Without electricity, Valley gets 'charged' at hospitals, restaurants
As Srinagar shivered at a minimum of minus six degree Celsius and a maximum of minus one, the harshest so far, on Monday, residents have found hotspots to charge their mobile phones and work on laptops: hospitals and restaurants.india Updated: Jan 09, 2012 22:17 IST
As Srinagar shivered at a minimum of minus six degree Celsius and a maximum of minus one, the harshest so far, on Monday, residents have found hotspots to charge their mobile phones and work on laptops: hospitals and restaurants.
For heating, people switched to traditional hamams -- a room where fire is lit beneath for hours together to generate heat through special stones.
On day four of the major power breakdown in the valley, the government was able to partially restore electricity, with many areas still reeling under darkness on Monday.
"We flew a team of engineers in a chopper and dropped them at Chanderkot (in Pir Panjal mountain range with snow cover of more than five feet). The 220 MW Kishanpore-Pampore Transmission Line has started," said Power Grid Corporation of India executive director SC Singh. The restoration work on the 400 MW Kishanpore-Wagoora is yet to start.
Both the lines feeding power to Kashmir were snapped in Pir Panjal mountain range on previous Friday evening.
The partial restoration and local generation did light up parts of Srinagar for a few hours on Sunday evening. South Kashmir districts, however, remained worst affected with most areas without electricity for fourth consecutive day on Monday. At present, the valley is able to generate 87 MW locally against the demand of 950 MW. But the government has succeeded in restoring around 600 MW. Chief engineer system and operations (S&O), Ayaz Gull, said that power supply has been restored in 40% areas of South Kashmir, 98% areas of City and 99% areas of North Kashmir.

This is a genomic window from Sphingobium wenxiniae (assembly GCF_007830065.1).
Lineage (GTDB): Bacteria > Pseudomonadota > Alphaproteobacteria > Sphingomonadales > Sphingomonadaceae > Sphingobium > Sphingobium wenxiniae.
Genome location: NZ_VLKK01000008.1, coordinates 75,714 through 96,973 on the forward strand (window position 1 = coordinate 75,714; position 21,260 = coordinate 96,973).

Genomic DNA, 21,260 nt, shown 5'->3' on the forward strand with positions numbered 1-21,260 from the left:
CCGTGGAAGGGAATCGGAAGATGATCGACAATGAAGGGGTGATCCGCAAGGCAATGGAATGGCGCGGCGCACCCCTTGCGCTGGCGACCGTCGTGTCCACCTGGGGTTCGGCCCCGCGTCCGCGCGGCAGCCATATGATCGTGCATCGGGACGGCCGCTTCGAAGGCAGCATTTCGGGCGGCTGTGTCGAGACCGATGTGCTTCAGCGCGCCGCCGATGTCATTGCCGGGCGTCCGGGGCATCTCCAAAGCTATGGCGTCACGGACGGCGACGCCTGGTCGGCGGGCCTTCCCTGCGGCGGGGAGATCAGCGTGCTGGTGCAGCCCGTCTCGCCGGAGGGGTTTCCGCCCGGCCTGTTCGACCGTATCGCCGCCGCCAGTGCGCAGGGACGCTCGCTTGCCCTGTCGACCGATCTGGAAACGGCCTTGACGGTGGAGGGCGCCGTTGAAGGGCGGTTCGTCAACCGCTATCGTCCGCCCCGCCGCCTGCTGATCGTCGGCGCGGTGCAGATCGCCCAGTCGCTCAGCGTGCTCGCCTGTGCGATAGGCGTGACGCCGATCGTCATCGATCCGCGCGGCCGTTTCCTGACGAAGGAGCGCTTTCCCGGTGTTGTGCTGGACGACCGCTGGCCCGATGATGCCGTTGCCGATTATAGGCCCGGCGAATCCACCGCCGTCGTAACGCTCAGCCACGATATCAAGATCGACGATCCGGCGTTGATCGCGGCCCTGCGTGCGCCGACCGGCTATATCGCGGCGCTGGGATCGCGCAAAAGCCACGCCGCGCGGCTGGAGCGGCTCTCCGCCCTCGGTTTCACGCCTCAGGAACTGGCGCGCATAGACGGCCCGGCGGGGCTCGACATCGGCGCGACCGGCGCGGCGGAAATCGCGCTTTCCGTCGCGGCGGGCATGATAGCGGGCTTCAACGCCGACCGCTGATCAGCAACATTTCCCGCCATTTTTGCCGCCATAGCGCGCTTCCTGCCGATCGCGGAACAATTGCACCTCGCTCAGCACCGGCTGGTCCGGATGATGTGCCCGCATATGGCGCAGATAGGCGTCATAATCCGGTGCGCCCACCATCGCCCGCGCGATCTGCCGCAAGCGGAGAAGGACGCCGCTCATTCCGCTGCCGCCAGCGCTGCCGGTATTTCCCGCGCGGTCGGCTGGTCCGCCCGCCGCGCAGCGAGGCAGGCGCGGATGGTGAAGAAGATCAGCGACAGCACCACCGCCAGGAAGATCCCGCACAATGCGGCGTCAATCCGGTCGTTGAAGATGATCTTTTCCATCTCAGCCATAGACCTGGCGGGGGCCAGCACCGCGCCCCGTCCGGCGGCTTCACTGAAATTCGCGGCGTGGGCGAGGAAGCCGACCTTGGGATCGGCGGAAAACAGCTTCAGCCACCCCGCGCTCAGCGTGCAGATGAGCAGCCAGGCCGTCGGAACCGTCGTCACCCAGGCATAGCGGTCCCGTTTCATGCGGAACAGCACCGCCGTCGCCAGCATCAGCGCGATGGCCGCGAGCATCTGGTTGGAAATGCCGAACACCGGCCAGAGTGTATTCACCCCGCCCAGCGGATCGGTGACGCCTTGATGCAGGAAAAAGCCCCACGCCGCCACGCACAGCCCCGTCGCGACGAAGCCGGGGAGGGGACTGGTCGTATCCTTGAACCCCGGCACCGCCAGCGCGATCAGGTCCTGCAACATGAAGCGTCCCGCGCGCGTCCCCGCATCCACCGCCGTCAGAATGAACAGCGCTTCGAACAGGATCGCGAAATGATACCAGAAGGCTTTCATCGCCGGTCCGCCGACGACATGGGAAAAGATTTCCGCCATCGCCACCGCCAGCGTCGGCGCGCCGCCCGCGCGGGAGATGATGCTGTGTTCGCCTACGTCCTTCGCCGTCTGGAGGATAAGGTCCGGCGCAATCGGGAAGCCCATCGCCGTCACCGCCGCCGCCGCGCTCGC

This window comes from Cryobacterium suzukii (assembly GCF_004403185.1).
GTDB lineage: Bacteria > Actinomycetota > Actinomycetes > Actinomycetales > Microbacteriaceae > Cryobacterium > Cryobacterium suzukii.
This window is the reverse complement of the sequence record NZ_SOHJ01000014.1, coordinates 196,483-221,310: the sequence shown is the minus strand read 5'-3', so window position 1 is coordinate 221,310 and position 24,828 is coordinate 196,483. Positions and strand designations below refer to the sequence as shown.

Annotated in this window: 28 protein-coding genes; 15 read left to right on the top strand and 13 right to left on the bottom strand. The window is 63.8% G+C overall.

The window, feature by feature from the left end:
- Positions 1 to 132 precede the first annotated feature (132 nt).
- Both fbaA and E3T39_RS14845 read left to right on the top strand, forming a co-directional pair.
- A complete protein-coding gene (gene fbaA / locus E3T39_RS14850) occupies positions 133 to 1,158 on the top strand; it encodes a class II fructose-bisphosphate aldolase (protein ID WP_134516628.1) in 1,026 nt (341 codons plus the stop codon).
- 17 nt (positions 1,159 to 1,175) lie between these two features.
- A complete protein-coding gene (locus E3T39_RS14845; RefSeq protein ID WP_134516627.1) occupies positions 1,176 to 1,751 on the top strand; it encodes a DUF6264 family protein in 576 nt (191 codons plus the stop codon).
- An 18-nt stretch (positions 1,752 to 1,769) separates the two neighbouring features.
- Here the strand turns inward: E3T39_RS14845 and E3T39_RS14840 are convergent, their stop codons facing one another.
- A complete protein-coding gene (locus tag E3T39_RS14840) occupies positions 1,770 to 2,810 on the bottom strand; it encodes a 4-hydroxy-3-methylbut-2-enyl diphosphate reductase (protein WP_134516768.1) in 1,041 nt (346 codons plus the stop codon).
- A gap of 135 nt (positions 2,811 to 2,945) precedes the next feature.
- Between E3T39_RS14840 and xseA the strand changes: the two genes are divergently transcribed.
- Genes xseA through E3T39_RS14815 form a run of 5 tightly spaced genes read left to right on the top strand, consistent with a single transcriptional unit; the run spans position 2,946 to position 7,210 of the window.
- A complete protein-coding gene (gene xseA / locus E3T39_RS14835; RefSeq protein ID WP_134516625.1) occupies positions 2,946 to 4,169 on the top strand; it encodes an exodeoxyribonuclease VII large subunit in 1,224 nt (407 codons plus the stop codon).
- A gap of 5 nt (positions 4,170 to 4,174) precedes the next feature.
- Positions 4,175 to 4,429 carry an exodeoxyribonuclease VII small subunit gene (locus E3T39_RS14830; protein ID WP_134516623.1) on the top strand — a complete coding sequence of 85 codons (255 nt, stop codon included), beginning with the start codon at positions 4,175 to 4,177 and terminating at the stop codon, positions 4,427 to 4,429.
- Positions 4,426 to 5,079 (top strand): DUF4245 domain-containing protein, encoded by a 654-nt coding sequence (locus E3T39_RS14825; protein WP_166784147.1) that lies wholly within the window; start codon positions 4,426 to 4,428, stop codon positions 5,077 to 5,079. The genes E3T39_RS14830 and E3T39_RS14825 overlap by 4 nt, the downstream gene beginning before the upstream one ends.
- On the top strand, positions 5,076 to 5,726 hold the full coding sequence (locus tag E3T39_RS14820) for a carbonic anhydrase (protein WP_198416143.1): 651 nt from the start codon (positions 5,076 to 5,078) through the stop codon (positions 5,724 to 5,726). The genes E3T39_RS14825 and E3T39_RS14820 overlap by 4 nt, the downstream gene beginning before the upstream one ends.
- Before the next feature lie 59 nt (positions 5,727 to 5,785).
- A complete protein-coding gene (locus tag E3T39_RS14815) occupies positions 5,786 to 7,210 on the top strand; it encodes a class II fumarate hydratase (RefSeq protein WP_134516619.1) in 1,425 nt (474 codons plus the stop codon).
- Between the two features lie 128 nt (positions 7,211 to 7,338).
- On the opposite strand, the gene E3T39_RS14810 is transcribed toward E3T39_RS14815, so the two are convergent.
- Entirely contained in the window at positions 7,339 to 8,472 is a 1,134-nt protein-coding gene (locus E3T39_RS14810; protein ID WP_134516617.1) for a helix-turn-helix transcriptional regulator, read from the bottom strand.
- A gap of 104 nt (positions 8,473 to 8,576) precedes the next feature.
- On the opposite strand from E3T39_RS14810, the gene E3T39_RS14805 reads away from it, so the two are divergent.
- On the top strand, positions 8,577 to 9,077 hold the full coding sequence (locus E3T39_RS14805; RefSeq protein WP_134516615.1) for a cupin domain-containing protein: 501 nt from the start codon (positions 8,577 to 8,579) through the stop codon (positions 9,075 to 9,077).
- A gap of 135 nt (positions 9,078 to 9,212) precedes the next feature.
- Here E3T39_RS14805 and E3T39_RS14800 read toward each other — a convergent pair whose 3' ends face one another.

In Srinagar, hospitals like Shri Maharaja Hari Singh (SMHS), Sher-i-Kashmir Institue of Medical Sciences, saw unusual rush of people with chargers and mobile phones.
"Leave aside power sockets at the hospital corridor, even my room was knocked by desperate people a dozen times to get their electronic gadgets charged," said Dr Sajad Khan, working at SMHS.
The scene is no different at Coffea Arabica and Cafe Coffee Day, Srinagar's favourite hangouts. "We have customers in queues asking to charge their gadgets. Many work on their laptops for hours together. More than a dozen power points are busy all day," said Majid Ahmad, a worker at Coffea Arabica.
The sub-zero temperature was obvious in Srinagar on Monday. Long icicles were hanging from houses and trees all day without melting a bit. "Nights are clear, lowering temperatures further, with snowfall on the ground retaining it for long. The severe cold wave will continue for the next 24 hours," said MeT head Sonam Lotus.
Valley upper reaches and tourist spots like Pahalgam and Gulmarg is reeling under minimum of minus 15 degree Celsius. To fight severe chill, people in Srinagar are lighting up logs beneath hamams, a traditional Kashmiri room floored with special stones which are hollow. The fire heats up the stone and the room consequently.